The best known Sunni group, the Iraqi Islamic Party, said last week that it was pulling out of the election. While there are numerous smaller Sunni groups participating, average Iraqis know little about the candidates. And while Sistani has urged Iraqis to vote as a religious duty, Sunni extremists have implied that voting is sinful.

In Wahid's Sunni neighborhood, you'd never guess that Iraq is gearing up for its first free national elections. There are no posters and so far, there has been no campaigning. While she says she watches television news, she hasn't been able to learn anything about the candidates. "I think they're all too afraid to go on TV."

There are also conspiracy theories circulating. Omar Saadi, a laborer, says he's not voting both out of fear and because he suspects the election results are being fixed by the U.S. and Iran, the Shiite theocracy next door that has close ties to many of Iraq's leading Shiite politicians.

He's not the only one. King Abdullah, the Sunni monarch of Iraq's neighbor Jordan, has alleged that 1 million Iranians had entered Iraq to vote in the country's election.

While Iraqi officials say that's very unlikely, many Sunnis are willing to believe this and other claims of vote rigging. "I'm not going anywhere near this election – it's clearly dishonest,'' says Ahmad al-Mashdany, a retired government employee. "The American forces have prepared the electoral lists so that their candidates will win."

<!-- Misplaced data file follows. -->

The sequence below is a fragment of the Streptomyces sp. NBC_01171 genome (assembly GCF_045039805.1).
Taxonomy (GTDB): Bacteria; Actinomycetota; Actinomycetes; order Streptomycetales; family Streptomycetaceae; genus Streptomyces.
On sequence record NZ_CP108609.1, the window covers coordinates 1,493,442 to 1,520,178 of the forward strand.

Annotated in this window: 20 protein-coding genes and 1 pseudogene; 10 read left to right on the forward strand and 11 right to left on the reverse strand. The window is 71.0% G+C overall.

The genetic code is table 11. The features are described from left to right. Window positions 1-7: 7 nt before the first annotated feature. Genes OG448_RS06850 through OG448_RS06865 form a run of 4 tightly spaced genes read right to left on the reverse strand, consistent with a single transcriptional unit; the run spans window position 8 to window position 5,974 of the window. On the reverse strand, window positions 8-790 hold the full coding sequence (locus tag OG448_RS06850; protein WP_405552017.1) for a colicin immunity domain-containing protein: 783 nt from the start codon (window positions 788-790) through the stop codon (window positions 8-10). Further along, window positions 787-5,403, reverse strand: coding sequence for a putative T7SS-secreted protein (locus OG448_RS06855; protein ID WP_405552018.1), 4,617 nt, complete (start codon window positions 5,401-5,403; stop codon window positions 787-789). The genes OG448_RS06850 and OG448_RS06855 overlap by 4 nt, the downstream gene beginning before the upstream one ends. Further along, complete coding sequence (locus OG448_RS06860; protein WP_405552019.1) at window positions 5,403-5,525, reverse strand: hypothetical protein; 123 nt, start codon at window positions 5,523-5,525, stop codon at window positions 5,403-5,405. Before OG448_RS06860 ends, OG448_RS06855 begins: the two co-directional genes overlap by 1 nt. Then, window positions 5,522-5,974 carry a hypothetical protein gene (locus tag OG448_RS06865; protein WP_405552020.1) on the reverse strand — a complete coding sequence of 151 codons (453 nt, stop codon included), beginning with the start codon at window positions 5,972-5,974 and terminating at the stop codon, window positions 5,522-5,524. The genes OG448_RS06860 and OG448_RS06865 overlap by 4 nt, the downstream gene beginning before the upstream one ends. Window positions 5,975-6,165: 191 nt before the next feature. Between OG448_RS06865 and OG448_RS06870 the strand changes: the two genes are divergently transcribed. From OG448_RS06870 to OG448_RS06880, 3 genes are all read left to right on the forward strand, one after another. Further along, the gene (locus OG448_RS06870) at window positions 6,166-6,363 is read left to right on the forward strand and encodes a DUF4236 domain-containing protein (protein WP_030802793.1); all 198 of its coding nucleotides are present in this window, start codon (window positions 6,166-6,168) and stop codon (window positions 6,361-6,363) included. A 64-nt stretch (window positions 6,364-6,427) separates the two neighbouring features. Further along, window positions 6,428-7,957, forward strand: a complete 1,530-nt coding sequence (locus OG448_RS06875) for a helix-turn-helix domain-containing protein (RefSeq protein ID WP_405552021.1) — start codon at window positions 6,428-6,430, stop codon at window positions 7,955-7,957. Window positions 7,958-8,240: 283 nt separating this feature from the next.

Mr. Cole says ambiguity over the actual numbers of Sunnis and Shiites in Iraq is one reason so many Sunni groups, particularly the more extreme ones, are reluctant to participate in the election. Most experts think Iraq is about 60 percent Shiite, 20 percent Sunni, and 15 percent Kurdish.

"A lot of these groups who have been claiming to speak for the Sunni Arabs wouldn't get that high a vote, so if they ran it would reveal how small their support actually is,'' he says. "By not participating they can position themselves to speak for the Sunni community afterwards."

Cole says there is still hope. The Shiite "leadership doesn't want a partition of Iraq, they very much want the country to stay together ... so they'll find some way to reach out to the Sunni Arabs.''

Meanwhile, in Shiite areas preparations for the election are building. Hassan Kazal Omran owns a store in a Shiite neighborhood in Baghdad's Karrada district that distributes government-subsidized food. The subsidized food lists, of which all Iraqi's belong, are being used for voter registration, and thousands of these stores across Iraq have been asked to hand out the documents that will be used to verify voters on election day.

Mr. Omran says all but three of the 204 families registered at his store have taken their registration cards, but on a recent visit to the government food distribution center, that wasn't the same story he heard from his Sunni counterparts.

"In some neighborhoods, the store owners have been threatened with death if they carry out this duty, so they refused,'' he says. "I hope this changes. If we give in to threats and there is no election now, we'll just be stuck, stuck in this miserable situation."